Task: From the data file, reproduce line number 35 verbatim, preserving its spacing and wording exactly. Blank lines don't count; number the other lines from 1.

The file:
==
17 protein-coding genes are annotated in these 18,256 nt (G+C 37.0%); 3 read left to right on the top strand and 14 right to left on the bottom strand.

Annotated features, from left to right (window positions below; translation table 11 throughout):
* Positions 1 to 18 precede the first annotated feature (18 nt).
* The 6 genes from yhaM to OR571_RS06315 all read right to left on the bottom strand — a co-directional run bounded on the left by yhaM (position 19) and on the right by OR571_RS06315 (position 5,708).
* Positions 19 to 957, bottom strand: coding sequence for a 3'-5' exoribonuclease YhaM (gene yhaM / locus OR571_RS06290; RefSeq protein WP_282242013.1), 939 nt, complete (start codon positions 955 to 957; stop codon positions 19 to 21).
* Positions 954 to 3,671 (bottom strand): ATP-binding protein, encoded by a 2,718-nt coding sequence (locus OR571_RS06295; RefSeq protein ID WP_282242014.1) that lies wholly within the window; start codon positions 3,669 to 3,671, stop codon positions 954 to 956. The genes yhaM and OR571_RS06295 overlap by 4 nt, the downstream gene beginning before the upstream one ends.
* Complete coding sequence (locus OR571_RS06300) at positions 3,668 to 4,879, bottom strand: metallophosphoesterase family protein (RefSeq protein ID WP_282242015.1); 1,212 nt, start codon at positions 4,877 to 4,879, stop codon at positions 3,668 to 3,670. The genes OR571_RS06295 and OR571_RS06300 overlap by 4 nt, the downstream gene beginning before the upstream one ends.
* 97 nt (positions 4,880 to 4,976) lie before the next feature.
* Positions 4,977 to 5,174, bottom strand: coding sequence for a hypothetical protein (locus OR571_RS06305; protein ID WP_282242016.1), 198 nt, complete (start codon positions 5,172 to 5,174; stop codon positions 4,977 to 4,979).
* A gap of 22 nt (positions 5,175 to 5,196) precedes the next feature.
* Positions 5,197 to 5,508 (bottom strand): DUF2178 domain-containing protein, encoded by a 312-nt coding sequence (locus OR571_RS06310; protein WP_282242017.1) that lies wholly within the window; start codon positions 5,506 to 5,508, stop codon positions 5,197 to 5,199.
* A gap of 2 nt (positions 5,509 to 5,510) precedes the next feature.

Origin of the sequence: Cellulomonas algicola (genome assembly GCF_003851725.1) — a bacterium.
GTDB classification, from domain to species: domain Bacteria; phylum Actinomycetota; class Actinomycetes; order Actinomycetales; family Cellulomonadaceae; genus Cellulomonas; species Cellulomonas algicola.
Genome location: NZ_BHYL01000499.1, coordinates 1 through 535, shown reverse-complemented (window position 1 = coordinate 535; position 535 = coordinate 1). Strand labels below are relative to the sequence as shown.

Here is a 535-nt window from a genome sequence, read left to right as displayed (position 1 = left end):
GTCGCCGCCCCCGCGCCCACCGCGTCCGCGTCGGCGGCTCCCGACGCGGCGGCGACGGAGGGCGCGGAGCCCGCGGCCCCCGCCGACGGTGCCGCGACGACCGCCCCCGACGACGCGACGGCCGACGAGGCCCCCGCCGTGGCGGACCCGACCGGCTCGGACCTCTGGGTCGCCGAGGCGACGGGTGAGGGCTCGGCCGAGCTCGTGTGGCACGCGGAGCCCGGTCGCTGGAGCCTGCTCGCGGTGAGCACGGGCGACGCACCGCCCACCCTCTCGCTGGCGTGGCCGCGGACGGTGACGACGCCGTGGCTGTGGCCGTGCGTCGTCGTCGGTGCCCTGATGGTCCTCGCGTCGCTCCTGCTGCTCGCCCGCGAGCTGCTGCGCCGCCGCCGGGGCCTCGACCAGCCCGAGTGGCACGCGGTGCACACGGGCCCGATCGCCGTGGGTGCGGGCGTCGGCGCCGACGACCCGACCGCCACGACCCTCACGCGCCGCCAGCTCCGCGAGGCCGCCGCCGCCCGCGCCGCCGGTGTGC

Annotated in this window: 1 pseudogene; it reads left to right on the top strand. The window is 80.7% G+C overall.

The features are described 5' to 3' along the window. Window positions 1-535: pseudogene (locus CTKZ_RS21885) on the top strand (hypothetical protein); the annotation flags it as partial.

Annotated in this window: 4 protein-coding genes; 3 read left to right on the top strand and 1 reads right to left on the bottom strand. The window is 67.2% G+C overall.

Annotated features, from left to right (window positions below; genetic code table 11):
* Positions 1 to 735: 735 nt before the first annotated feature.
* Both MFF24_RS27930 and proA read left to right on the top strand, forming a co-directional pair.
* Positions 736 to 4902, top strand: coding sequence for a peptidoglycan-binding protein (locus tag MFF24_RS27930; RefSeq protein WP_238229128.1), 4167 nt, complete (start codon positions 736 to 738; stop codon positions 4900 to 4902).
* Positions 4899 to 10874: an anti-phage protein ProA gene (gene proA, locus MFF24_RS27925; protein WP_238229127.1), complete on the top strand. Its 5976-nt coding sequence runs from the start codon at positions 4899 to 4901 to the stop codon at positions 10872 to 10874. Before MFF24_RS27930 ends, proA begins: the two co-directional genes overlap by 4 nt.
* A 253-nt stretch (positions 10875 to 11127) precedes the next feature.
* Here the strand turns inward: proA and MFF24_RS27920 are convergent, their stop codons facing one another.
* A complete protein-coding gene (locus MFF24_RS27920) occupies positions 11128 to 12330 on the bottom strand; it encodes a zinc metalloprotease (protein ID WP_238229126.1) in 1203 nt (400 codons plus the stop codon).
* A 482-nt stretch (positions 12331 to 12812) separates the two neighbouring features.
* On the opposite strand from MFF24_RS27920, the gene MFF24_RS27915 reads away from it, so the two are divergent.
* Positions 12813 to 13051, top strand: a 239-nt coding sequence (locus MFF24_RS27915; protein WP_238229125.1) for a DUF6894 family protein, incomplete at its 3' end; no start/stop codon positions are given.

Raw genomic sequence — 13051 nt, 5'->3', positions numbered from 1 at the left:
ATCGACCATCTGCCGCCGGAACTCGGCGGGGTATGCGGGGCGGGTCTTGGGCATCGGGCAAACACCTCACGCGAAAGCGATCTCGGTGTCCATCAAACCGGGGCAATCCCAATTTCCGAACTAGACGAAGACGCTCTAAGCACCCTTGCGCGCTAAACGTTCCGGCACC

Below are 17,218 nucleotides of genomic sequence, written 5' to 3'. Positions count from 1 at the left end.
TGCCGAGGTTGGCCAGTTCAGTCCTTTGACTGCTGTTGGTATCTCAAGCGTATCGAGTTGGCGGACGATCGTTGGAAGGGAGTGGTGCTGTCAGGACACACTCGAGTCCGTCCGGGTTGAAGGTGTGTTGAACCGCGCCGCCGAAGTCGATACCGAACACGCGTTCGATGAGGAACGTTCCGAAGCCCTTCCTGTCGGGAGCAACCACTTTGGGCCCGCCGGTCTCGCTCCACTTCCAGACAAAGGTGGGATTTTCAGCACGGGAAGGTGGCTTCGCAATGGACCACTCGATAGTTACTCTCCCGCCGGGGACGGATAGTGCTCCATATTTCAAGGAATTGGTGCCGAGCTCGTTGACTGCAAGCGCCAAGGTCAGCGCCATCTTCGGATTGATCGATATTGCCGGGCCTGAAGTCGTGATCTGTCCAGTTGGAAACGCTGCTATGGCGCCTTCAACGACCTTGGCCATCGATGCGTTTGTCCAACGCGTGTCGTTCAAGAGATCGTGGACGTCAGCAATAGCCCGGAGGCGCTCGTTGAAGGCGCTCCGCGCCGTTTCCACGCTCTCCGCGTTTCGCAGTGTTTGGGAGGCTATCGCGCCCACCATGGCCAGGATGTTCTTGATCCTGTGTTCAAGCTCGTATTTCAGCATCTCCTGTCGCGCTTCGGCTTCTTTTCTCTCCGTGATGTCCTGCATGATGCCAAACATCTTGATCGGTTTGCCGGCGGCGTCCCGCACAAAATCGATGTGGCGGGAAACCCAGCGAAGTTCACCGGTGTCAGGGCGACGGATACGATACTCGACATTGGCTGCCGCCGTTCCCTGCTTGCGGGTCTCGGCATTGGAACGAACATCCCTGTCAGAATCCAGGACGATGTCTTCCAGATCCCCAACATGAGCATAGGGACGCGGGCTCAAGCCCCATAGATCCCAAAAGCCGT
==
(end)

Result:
TGCCGAGGTTGGCCAGTTCAGTCCTTTGACTGCTGTTGGTATCTCAAGCGTATCGAGTTGGCGGACGATCGTTGGAAGGGAGTGGTGCTGTCAGGACACACTCGAGTCCGTCCGGGTTGAAGGTGTGTTGAACCGCGCCGCCGAAGTCGATACCGAACACGCGTTCGATGAGGAACGTTCCGAAGCCCTTCCTGTCGGGAGCAACCACTTTGGGCCCGCCGGTCTCGCTCCACTTCCAGACAAAGGTGGGATTTTCAGCACGGGAAGGTGGCTTCGCAATGGACCACTCGATAGTTACTCTCCCGCCGGGGACGGATAGTGCTCCATATTTCAAGGAATTGGTGCCGAGCTCGTTGACTGCAAGCGCCAAGGTCAGCGCCATCTTCGGATTGATCGATATTGCCGGGCCTGAAGTCGTGATCTGTCCAGTTGGAAACGCTGCTATGGCGCCTTCAACGACCTTGGCCATCGATGCGTTTGTCCAACGCGTGTCGTTCAAGAGATCGTGGACGTCAGCAATAGCCCGGAGGCGCTCGTTGAAGGCGCTCCGCGCCGTTTCCACGCTCTCCGCGTTTCGCAGTGTTTGGGAGGCTATCGCGCCCACCATGGCCAGGATGTTCTTGATCCTGTGTTCAAGCTCGTATTTCAGCATCTCCTGTCGCGCTTCGGCTTCTTTTCTCTCCGTGATGTCCTGCATGATGCCAAACATCTTGATCGGTTTGCCGGCGGCGTCCCGCACAAAATCGATGTGGCGGGAAACCCAGCGAAGTTCACCGGTGTCAGGGCGACGGATACGATACTCGACATTGGCTGCCGCCGTTCCCTGCTTGCGGGTCTCGGCATTGGAACGAACATCCCTGTCAGAATCCAGGACGATGTCTTCCAGATCCCCAACATGAGCATAGGGACGCGGGCTCAAGCCCCATAGATCCCAAAAGCCGT